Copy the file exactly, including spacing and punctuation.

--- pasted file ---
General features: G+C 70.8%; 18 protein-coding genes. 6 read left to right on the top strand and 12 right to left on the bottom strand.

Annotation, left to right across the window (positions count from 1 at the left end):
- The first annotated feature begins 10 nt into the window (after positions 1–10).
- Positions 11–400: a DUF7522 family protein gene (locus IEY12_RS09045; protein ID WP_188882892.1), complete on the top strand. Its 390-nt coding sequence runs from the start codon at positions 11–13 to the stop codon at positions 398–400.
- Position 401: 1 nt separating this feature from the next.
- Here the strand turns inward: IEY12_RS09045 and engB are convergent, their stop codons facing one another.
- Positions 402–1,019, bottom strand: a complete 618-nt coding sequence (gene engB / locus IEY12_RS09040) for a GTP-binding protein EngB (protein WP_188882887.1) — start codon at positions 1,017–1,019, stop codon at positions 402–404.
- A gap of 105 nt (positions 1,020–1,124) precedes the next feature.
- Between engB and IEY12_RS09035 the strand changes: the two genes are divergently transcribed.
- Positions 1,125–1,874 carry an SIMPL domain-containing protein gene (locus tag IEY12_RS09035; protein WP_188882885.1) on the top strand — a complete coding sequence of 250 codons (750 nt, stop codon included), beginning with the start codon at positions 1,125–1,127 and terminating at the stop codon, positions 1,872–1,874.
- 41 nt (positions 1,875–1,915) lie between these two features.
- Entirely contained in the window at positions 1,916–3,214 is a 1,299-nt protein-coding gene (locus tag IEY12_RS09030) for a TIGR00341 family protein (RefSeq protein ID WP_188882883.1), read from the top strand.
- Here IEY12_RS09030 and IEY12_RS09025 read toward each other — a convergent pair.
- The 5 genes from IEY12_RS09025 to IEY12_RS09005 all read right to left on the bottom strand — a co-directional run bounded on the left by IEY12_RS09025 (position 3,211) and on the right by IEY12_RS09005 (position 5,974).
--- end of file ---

General features: G+C 70.8%; 18 protein-coding genes. 6 read left to right on the top strand and 12 right to left on the bottom strand.

Annotation, left to right across the window (positions count from 1 at the left end):
- The first annotated feature begins 10 nt into the window (after positions 1–10).
- Positions 11–400: a DUF7522 family protein gene (locus IEY12_RS09045; protein ID WP_188882892.1), complete on the top strand. Its 390-nt coding sequence runs from the start codon at positions 11–13 to the stop codon at positions 398–400.
- Position 401: 1 nt separating this feature from the next.
- Here the strand turns inward: IEY12_RS09045 and engB are convergent, their stop codons facing one another.
- Positions 402–1,019, bottom strand: a complete 618-nt coding sequence (gene engB / locus IEY12_RS09040) for a GTP-binding protein EngB (protein WP_188882887.1) — start codon at positions 1,017–1,019, stop codon at positions 402–404.
- A gap of 105 nt (positions 1,020–1,124) precedes the next feature.
- Between engB and IEY12_RS09035 the strand changes: the two genes are divergently transcribed.
- Positions 1,125–1,874 carry an SIMPL domain-containing protein gene (locus tag IEY12_RS09035; protein WP_188882885.1) on the top strand — a complete coding sequence of 250 codons (750 nt, stop codon included), beginning with the start codon at positions 1,125–1,127 and terminating at the stop codon, positions 1,872–1,874.
- 41 nt (positions 1,875–1,915) lie between these two features.
- Entirely contained in the window at positions 1,916–3,214 is a 1,299-nt protein-coding gene (locus tag IEY12_RS09030) for a TIGR00341 family protein (RefSeq protein ID WP_188882883.1), read from the top strand.
- Here IEY12_RS09030 and IEY12_RS09025 read toward each other — a convergent pair.
- The 5 genes from IEY12_RS09025 to IEY12_RS09005 all read right to left on the bottom strand — a co-directional run bounded on the left by IEY12_RS09025 (position 3,211) and on the right by IEY12_RS09005 (position 5,974).